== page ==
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2013 BMW R 1200 RT Review

The RT’s boxer twin makes the least power, but its handling and wind protection are hard to beat. And, at 626 pounds, it’s the lightest bike here by 37 pounds.

The RT’s boxer twin makes the least power, but its handling and wind protection are hard to beat. And, at 626 pounds, it’s the lightest bike here by 37 pounds.

Photo Credit: Rich Cox

Greg Drevenstedt
May 6, 2013
Filed under BMW Motorcycle Road Tests: Reviews on BMW Motorcycles, Sport + Sport Touring Motorcycle Reviews

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Now in its 34th year of production, the BMW R 1200 RT has long been sport touring’s standard-bearer. Designed, built and refined in the shadow of the Alps, the RT name is synonymous with tractable power, intuitive handling and first-rate comfort and wind protection. Its trademark air/oil-cooled boxer twin with shaft drive represents 90 years of BMW design tradition, a setup that has proven to be reliable and popular.

Updated for 2010, the RT received the HP2 Sport-derived radial four-valve, DOHC cylinder head and other improvements that helped the engine rev more smoothly, broadened the torque curve and perked up the exhaust note. It also introduced the innovative Multi-Controller, a thumb wheel on the left hand grip that controls the optional audio system. Styling was updated, the already-excellent wind protection was improved, the optional Electronic Suspension Adjustment was upgraded from ESA I to ESA II, and more (Rider, September 2012 and on ridermagazine.com).

Like the K 1600 GT, our R 1200 RT test bike is a 2012 model; there are no changes in pricing, options or colors for 2013. The base price of $17,350 includes ABS, a centerstand, a power accessory socket and white turn signal lenses as standard equipment. Our test bike is also equipped with the RT Premium Equipment package ($2,200), which adds a chrome exhaust, ESA II, heated seat and grips, cruise control, an onboard computer and a dual accessory socket; the Audio and Communications package ($1,300), which adds Bluetooth and an audio system with radio software; and the tire pressure monitor ($250), boosting the as-tested price to $21,100.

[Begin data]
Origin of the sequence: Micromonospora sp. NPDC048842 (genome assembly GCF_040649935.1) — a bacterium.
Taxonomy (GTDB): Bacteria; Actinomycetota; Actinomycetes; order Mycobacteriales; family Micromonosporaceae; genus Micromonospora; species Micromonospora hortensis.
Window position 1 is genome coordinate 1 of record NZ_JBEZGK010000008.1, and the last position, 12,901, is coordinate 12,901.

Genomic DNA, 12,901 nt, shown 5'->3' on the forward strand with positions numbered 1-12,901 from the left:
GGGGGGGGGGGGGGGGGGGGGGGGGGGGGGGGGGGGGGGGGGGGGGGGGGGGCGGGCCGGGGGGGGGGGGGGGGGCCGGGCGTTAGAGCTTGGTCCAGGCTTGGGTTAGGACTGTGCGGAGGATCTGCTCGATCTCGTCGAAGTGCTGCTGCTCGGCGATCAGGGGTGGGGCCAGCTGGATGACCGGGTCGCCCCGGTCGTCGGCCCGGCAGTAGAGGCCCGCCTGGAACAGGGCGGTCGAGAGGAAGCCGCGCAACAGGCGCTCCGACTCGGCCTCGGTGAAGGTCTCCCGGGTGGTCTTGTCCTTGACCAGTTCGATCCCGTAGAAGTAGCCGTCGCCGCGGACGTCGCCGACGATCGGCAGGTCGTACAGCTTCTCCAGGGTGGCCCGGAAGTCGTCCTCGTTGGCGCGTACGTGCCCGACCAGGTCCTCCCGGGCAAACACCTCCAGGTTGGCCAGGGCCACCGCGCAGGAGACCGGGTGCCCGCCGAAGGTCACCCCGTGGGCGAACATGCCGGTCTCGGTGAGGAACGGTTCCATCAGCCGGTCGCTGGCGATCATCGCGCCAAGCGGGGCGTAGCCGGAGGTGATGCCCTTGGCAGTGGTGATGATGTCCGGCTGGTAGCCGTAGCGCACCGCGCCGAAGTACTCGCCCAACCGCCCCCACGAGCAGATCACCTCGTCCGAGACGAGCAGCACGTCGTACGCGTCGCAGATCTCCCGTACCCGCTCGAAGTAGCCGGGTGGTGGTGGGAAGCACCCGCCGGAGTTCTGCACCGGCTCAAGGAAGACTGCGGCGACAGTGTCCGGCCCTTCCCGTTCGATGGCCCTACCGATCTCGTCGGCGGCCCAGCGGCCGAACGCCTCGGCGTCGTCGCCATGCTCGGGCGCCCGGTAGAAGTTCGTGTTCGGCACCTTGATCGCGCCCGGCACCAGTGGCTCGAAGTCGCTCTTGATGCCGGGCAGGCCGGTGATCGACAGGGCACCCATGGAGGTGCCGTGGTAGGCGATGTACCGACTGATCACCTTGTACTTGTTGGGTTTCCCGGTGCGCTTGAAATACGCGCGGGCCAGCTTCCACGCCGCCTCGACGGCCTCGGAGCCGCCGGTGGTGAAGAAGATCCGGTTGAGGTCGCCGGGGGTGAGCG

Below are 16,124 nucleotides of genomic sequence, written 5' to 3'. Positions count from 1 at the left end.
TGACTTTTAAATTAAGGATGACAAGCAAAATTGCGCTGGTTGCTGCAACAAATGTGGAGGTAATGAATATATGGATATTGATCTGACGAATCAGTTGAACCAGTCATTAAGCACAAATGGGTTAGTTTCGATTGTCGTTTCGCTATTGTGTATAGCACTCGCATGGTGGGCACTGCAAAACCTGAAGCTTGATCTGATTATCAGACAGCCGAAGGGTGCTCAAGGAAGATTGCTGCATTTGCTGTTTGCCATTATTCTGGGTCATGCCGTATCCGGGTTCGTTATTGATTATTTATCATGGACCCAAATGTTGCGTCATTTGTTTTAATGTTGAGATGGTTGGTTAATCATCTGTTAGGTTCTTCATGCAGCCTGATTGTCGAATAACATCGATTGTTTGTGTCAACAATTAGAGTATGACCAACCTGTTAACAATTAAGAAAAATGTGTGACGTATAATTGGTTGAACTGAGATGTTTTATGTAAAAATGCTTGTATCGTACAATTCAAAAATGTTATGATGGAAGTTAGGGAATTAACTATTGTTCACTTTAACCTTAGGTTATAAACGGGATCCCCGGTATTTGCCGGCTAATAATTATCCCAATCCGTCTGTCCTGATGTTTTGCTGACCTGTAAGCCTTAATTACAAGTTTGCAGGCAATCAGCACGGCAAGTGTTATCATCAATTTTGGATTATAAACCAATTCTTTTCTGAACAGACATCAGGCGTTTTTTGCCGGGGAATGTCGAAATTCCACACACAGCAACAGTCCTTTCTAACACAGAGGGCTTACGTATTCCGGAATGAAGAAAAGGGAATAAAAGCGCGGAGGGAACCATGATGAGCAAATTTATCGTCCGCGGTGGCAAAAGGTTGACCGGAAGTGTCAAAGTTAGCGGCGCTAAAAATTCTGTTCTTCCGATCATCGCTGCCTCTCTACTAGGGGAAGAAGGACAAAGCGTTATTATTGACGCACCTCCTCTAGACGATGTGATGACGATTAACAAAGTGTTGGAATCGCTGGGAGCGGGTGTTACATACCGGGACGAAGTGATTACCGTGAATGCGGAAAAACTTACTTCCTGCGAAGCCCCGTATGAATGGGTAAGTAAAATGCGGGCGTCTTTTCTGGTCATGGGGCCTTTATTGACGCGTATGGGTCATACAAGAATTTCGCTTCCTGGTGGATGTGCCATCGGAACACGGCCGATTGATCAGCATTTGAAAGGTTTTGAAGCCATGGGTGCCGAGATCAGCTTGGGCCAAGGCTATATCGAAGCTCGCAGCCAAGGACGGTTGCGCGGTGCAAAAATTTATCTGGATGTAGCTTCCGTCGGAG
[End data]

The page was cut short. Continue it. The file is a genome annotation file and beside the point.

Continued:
The R 1200 RT held its own in this comparison, but it will certainly be even better when it receives the new air/liquid-cooled engine, 6-speed transmission with wet slipper clutch, optional Dynamic ESA and other features found on the all-new R 1200 GS (Rider, April 2013).

Analog gauges flank an LCD panel that is hard to read in bright sunlight.

Analog gauges flank an LCD panel that is hard to read in bright sunlight.

Helmet: Nolan N104 / Jacket: Firstgear / Pants: Aerostich / Boots: Firstgear / Tailbag: Tourmaster

Helmet: Nolan N104 / Jacket: Firstgear / Pants: Aerostich / Boots: Firstgear / Tailbag: Tourmaster

 

BMW R 1200 RT

Base Price: $17,350
Price as Tested: $21,100 (RT Premium Equipment, Audio and Communications package, tire pressure monitor)
Warranty: 3 yrs., 36,000 miles
Website: bmwmotorcycles.com

Engine
Type: Air/oil-cooled, longitudinal opposed flat twin
Displacement: 1,170cc
Bore x Stroke: 101.0 x 73.0mm
Compression Ratio: 12.0:1
Valve Train: DOHC, 4 valves per cyl., radial layout
Valve Adj. Interval: 6,000 miles
Fuel Delivery: Fully sequential EFI, 50mm throttle bodies x 2
Lubrication System: Wet sump, 4.2-qt. cap.
Transmission: 6-speed, hydraulically actuated dry clutch
Final Drive: Shaft, 2.62:1

Electrical
Ignition: Electronic (BMS-K+ w/ twin spark plugs)
Charging Output: 720 watts max.
Battery: 12V 19AH

Chassis
Frame: Tubular-steel space frame w/ engine as stressed member & cast aluminum Paralever single-sided swingarm
Wheelbase: 58.5 in.
Rake/Trail: 26.2 degrees/4.3 in.
Seat Height: 32.3/33.1 in. (no-cost low seat: 30.7/31.5 in.)
Suspension, Front: BMW Telelever w/ 41mm stanchions & single shock, Electronic Suspension Adjustment (ESA II, as tested), 4.7-in. travel
Rear: BMW Paralever w/ single shock, ESA II (as tested), 5.3-in. travel
Brakes, Front: Dual discs w/ opposed 4-piston calipers & semi-Integral ABS
Rear: Single disc w/ 2-piston pin-slide caliper & ABS
Wheels, Front: Cast, 3.50 x 17 in.
Rear: Cast, 5.50 x 17 in.
Tires, Front: 120/70-ZR17
Rear: 180/55-ZR17
Wet Weight: 626 lbs. (as tested)
Load Capacity: 465 lbs. (as tested)
GVWR: 1,091 lbs.

Performance
Fuel Capacity: 6.6 gals., last 1.0 gal. warning light on
MPG: 89 PON min. (high/avg/low) 47.1/42.8/38.4
Estimated Range: 283 miles
Indicated RPM at 60 MPH: 3,200

Read More

This article was published as part of a Sport-Touring Shootout in the May 2013 issue of Rider magazine. Click on the links below to read the other parts of the series.

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Comments

3 Responses to “2013 BMW R 1200 RT Review”

  1. 2013 BMW K 1600 GT Review | Rider Magazine on May 6th, 2013 2:02 pm

    [...] Mr. Traditional: BMW R 1200 RT [...]

  2. 2013 Yamaha FJR1300 Review | Rider Magazine on May 6th, 2013 2:53 pm

    [...] Mr. Traditional: BMW R 1200 RT [...]

  3. Five Fast Fellows: 2013 Sport-Touring Shootout | Rider Magazine on May 6th, 2013 2:54 pm

    [...] Mr. Traditional: BMW R 1200 RT [...]

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